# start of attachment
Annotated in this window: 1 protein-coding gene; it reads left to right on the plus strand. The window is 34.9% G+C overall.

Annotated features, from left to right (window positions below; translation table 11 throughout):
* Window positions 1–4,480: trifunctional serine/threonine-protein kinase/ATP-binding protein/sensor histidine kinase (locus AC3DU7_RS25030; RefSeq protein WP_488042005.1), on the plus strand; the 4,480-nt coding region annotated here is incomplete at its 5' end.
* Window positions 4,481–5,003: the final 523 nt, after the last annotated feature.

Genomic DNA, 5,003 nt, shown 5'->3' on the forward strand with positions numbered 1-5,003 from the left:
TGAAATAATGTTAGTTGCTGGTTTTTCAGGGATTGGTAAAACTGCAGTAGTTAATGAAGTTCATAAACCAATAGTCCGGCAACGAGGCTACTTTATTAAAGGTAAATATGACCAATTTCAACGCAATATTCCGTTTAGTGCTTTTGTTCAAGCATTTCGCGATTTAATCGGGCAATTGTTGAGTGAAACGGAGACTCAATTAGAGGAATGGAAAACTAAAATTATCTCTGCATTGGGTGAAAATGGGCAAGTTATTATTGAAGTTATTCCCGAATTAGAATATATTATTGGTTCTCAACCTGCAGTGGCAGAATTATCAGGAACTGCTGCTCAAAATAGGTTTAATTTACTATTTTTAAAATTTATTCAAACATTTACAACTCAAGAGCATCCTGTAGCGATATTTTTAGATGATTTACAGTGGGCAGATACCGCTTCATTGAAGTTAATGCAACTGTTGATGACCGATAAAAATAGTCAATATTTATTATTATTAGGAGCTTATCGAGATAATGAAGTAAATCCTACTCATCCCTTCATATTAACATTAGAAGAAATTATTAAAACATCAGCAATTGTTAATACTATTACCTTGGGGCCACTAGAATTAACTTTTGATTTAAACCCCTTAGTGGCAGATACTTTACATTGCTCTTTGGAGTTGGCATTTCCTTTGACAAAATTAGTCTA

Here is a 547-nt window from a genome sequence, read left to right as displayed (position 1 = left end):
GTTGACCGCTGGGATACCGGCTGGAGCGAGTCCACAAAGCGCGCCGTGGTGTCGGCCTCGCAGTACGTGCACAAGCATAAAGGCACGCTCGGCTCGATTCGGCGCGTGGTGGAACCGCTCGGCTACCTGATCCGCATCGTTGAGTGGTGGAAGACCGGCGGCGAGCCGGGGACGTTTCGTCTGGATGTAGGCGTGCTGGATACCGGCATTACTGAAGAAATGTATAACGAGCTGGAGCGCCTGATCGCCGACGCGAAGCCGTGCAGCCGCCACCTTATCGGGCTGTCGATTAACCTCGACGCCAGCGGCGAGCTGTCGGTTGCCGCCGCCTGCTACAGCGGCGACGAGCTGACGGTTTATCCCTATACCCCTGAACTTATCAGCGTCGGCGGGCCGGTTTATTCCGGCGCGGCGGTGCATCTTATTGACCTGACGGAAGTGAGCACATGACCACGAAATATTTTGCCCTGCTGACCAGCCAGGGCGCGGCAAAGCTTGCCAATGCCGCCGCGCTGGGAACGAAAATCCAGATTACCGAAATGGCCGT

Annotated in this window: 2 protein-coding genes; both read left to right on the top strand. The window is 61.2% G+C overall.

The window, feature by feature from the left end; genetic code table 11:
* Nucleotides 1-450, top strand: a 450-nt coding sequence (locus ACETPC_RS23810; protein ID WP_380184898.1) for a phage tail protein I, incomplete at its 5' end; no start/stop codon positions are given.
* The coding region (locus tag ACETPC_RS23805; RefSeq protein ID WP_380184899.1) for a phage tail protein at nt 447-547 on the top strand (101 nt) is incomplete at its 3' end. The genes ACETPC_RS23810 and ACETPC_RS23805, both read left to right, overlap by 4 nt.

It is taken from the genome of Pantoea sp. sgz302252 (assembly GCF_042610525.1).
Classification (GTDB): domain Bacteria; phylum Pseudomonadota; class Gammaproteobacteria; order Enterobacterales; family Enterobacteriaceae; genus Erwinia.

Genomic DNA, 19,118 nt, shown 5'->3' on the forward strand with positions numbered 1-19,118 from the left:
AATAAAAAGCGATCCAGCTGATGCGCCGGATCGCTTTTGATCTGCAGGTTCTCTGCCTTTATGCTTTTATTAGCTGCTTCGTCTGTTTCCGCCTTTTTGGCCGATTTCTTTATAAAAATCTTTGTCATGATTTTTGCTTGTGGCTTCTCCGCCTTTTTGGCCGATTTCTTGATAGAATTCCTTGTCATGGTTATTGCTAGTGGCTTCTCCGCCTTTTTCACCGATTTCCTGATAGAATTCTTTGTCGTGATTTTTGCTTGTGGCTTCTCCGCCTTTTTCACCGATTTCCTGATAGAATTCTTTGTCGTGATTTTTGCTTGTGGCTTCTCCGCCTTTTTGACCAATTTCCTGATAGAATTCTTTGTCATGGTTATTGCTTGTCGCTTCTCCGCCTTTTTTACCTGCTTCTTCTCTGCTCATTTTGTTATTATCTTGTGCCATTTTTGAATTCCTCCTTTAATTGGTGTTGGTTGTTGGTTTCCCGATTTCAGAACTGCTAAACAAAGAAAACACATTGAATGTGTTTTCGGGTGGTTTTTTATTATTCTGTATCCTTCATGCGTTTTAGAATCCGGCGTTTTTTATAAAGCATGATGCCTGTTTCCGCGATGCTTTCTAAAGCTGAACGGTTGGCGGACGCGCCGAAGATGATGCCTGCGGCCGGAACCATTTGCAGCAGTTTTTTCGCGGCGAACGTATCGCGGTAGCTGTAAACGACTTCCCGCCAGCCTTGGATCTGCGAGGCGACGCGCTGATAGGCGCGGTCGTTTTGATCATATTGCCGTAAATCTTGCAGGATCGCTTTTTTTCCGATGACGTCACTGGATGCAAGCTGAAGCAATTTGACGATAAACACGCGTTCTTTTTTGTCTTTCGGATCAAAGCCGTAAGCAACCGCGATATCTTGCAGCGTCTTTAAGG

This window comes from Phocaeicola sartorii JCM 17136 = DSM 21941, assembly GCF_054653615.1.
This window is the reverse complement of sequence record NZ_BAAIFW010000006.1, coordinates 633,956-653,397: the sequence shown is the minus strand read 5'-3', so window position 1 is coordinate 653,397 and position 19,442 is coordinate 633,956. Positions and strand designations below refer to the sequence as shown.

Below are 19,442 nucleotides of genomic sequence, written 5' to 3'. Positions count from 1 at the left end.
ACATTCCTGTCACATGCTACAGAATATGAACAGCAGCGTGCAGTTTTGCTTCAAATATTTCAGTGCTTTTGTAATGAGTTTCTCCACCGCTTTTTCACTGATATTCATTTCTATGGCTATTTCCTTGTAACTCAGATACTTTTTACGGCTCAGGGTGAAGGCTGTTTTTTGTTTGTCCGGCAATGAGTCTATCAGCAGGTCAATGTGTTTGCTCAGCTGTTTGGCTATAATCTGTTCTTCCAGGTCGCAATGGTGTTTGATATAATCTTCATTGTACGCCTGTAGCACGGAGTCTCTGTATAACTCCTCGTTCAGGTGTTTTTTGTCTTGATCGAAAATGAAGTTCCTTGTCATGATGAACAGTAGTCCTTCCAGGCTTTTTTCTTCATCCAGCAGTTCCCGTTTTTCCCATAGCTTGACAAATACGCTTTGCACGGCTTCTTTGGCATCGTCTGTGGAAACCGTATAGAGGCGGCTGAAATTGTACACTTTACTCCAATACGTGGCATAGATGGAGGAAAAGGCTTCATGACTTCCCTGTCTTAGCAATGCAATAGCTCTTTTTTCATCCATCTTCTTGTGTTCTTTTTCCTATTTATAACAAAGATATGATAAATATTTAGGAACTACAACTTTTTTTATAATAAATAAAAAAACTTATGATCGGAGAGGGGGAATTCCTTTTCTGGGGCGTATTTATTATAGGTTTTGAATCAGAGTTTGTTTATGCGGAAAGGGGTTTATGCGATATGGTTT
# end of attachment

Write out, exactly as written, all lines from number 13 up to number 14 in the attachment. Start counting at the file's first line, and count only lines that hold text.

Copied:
It is taken from the genome of Pantoea sp. sgz302252 (assembly GCF_042610525.1).
Classification (GTDB): domain Bacteria; phylum Pseudomonadota; class Gammaproteobacteria; order Enterobacterales; family Enterobacteriaceae; genus Erwinia.